The night before she passed away, I took a run through Lexi’s neighborhood. It was summer, and the air fell heavy and oppressive from above the trees, the pale evening painting ashen grey the branches as they slumped beneath its heat. I’ve told this story several times before, but like the night itself, the memory returns to me as new and vivid as the evening that awaits us even now.

It was after dark, and the lights of West Vancouver made a halo rise up over the bay, a fog almost, but bright and pulsing, catching on the wiry clouds that hardly moved above me. I suppose I tried to run from the awareness that my sister lie just barely breathing in that evening too, from an understanding of how tenuous our hold on all this really is. Her heart and lungs labored in a sterile room of pale walls and plastic boxes sounding out the rhythms that they made. My heart and lungs alive and burning, feasting on the air with avarice, gluttonous and mocking.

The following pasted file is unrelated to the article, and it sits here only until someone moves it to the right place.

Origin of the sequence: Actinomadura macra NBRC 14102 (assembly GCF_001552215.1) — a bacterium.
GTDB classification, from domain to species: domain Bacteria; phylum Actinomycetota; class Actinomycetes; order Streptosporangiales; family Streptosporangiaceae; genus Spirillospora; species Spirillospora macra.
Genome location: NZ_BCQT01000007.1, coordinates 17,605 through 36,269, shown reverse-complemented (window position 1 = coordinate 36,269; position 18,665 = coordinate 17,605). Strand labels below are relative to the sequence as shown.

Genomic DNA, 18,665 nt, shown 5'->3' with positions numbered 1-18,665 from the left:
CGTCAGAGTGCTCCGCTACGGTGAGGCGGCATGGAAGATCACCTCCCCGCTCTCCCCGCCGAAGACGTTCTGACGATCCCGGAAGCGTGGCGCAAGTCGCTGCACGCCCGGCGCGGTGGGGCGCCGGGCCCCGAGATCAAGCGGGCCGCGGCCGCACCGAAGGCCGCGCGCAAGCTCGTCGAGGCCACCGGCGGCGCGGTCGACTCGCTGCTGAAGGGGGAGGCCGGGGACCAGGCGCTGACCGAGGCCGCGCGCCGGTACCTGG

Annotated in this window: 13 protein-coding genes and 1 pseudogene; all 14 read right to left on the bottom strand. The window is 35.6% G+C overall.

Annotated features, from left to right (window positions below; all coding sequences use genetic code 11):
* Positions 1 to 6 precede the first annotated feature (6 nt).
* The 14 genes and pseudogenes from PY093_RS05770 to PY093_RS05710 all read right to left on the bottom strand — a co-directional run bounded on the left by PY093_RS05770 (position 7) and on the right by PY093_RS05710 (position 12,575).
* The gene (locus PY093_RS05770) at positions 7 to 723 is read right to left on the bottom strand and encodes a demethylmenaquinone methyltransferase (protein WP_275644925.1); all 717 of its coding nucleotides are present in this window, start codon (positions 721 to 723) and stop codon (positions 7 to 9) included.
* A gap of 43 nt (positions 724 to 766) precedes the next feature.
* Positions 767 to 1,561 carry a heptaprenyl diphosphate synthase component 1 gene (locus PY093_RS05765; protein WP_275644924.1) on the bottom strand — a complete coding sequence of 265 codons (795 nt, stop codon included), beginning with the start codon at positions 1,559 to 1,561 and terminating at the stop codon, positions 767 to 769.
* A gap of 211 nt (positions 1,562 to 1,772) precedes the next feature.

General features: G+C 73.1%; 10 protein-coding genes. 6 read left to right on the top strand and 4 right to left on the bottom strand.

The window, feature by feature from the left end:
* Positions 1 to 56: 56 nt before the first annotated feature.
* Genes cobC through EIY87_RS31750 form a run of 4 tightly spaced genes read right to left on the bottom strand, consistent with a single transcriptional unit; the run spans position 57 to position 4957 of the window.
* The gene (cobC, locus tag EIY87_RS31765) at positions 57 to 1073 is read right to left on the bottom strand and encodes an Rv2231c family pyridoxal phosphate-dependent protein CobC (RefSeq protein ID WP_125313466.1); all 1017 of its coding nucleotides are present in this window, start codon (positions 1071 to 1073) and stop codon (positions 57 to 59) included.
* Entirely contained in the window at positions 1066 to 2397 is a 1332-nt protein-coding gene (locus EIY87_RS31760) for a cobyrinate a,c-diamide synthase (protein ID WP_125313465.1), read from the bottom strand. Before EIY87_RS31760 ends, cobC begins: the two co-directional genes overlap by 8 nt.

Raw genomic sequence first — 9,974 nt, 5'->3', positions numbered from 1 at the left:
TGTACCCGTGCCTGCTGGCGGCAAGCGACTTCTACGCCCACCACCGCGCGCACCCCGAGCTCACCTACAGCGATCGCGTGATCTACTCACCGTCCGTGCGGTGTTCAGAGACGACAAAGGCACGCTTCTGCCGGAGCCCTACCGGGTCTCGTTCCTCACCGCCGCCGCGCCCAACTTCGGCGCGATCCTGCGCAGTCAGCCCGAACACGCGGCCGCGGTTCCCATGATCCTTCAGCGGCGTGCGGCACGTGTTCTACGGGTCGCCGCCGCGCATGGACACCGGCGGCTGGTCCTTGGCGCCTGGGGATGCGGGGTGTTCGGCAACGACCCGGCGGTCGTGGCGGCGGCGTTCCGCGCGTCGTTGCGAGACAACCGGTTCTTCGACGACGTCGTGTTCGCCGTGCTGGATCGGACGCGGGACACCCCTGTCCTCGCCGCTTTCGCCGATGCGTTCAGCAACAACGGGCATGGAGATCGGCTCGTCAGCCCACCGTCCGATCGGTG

On a trail cutting through a wooded park that crowned a hill, the pathway lined with planks to help my footing as I ran, I slowed to watch the city lights glint across the bay. Inky black and chopping in the ocean breeze, the water stole the BC skyline for itself, breathed into it life the city on its own could never have.

Everything is only borrowed. Every breath I take belongs to someone else.

I stopped to catch my breath and when I did I saw the buildings on the water dance. The heat within my legs, the burning in my lungs and throat engorged with air and blood beneath the moon, my sister’s cooling pulse and waxen skin glossed over by florescent lights. If I could own a heartbeat. If I could only steal another breath and run a mile more.

If I could rob the city of its light and give it to her eyes again.


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